Just because you are removing and disallowing someone from saying “all brown people are animals and they shouldn’t be allowed in America” doesn’t mean that everyone will suddenly be the same ideologically. You can have rules in place to prevent violence while having a healthy discourse.

I wrote before about Substack’s poorly written content guidelines and I said, “this isn’t an endorsement to spread hate but it certainly doesn’t thwart any of that kind of behavior either.” While I still believe that, the more Substack dives in to their content moderation guidelines give me pause. It makes me believe that Substack is less making a critical error and more deliberately dog-whistling.

Some people feel similarly, one being Mike Masnick at Techdirt. He explained the Nazi bar story on Reddit and how, with comments like Best’s on Decoder, Substack is allowing more Nazis to come in to Substack’s metaphorical bar.

But Substack is a centralized system. And a centralized system that doesn’t do trust & safety… is the Nazi bar. And if you have some other system that you think allows for “moderation but not censorship” then be fucking explicit about what it is. There are all sorts of interventions short of removing content that have been shown to work well (though, with other social media, they still get accused of “censorship” for literally expressing more speech). But the details matter. A lot.

If Substack truly wants to be a place for everyone to come and discuss things that matter to them, they cannot continue with this hands-off approach. Content moderation is messy, and it isn't easy to handle. That being said, Substack needs to roll up their sleeves and embrace the mess. Otherwise they will drive more and more people off of their platform.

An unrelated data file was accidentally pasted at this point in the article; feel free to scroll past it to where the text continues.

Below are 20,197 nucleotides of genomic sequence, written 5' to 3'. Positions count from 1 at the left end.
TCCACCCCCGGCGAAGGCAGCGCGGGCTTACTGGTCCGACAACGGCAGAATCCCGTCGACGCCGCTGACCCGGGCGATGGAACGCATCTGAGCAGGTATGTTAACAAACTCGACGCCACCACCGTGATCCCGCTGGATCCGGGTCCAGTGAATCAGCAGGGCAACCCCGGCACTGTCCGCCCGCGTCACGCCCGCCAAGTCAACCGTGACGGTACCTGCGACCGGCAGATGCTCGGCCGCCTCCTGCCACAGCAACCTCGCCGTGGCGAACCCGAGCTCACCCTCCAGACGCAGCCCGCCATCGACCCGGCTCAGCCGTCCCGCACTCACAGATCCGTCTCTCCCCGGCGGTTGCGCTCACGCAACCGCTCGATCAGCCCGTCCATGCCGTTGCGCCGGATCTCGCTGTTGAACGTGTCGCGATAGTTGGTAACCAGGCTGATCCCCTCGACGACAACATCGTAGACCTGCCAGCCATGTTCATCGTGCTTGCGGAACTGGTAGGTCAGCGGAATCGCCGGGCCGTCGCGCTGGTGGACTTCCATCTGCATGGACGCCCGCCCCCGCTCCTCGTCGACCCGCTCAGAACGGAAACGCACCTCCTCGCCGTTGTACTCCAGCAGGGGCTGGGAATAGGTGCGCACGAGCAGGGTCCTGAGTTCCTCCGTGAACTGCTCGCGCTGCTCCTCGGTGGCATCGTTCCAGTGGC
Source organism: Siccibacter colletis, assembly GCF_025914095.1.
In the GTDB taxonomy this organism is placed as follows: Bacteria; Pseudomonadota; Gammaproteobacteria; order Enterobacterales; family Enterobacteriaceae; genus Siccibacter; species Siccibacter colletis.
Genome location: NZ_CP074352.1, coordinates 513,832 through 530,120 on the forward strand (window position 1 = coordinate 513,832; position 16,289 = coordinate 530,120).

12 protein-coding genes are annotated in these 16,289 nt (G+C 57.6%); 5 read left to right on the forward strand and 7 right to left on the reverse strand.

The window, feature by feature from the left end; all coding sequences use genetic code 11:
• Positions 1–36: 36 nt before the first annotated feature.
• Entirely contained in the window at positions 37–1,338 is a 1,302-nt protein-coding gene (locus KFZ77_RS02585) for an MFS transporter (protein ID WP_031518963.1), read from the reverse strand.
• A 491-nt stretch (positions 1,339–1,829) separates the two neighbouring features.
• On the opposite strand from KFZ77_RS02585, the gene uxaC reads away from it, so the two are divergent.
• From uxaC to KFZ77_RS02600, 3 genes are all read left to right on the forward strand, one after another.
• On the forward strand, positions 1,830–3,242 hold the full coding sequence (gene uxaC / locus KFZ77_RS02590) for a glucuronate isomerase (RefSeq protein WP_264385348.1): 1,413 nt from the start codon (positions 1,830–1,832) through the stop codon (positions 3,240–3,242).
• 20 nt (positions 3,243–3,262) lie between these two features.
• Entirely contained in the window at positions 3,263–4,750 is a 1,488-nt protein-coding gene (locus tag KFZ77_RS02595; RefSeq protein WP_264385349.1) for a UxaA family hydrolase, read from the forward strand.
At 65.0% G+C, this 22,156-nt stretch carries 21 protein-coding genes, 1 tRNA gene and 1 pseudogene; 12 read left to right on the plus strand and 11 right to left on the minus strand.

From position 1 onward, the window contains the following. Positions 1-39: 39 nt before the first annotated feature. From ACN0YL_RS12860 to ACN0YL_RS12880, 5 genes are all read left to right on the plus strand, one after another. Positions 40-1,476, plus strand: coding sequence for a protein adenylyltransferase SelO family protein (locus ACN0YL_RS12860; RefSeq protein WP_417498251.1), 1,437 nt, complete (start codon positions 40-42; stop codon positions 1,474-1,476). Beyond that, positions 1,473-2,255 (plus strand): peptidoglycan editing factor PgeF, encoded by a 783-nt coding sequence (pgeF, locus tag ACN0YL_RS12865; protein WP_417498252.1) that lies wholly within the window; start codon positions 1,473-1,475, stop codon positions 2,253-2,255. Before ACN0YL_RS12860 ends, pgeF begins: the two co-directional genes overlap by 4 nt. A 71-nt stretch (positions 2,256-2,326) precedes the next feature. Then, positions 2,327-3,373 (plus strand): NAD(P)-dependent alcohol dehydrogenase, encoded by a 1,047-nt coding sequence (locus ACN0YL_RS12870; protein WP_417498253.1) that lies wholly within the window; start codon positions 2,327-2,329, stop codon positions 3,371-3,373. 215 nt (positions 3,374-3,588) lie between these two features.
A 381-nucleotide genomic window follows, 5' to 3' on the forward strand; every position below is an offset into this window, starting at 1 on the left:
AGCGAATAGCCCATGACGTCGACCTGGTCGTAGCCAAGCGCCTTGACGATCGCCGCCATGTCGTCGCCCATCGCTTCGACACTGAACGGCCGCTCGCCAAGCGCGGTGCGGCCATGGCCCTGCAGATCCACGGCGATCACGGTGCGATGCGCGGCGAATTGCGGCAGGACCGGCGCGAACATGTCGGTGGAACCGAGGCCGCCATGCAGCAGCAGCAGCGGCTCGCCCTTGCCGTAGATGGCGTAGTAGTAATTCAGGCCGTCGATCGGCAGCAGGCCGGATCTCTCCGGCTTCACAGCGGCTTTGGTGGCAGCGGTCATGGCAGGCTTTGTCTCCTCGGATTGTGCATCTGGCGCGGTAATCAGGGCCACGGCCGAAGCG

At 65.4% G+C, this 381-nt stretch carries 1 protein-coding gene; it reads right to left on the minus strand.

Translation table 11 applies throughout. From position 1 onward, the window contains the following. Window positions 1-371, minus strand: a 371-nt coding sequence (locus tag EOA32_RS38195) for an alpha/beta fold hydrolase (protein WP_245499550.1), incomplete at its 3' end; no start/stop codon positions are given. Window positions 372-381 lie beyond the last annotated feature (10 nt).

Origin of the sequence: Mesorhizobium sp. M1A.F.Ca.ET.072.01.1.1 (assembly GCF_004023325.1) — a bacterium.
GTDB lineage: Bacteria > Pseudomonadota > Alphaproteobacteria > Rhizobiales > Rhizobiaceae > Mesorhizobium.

Go Indie

Nick Heer writing on Pixel Envy:

Here are three relatively recent interactions I have had with independent software developers:

  • In November 2020,1 I suggested a separate display of the optional external_url property for JSON Feeds in NetNewsWire. I was not sure how to program this, but I thought it was a reasonable idea and, fortunately, Maurice Parker and Brent Simmons agreed. Within a week, it was part of the application. (Because this is open source software, I feel comfortable being precise.)
  • A reader emailed me with questions about iPhone photography. That gave me an idea, which I sent off to a developer, who responded positively to the suggestion.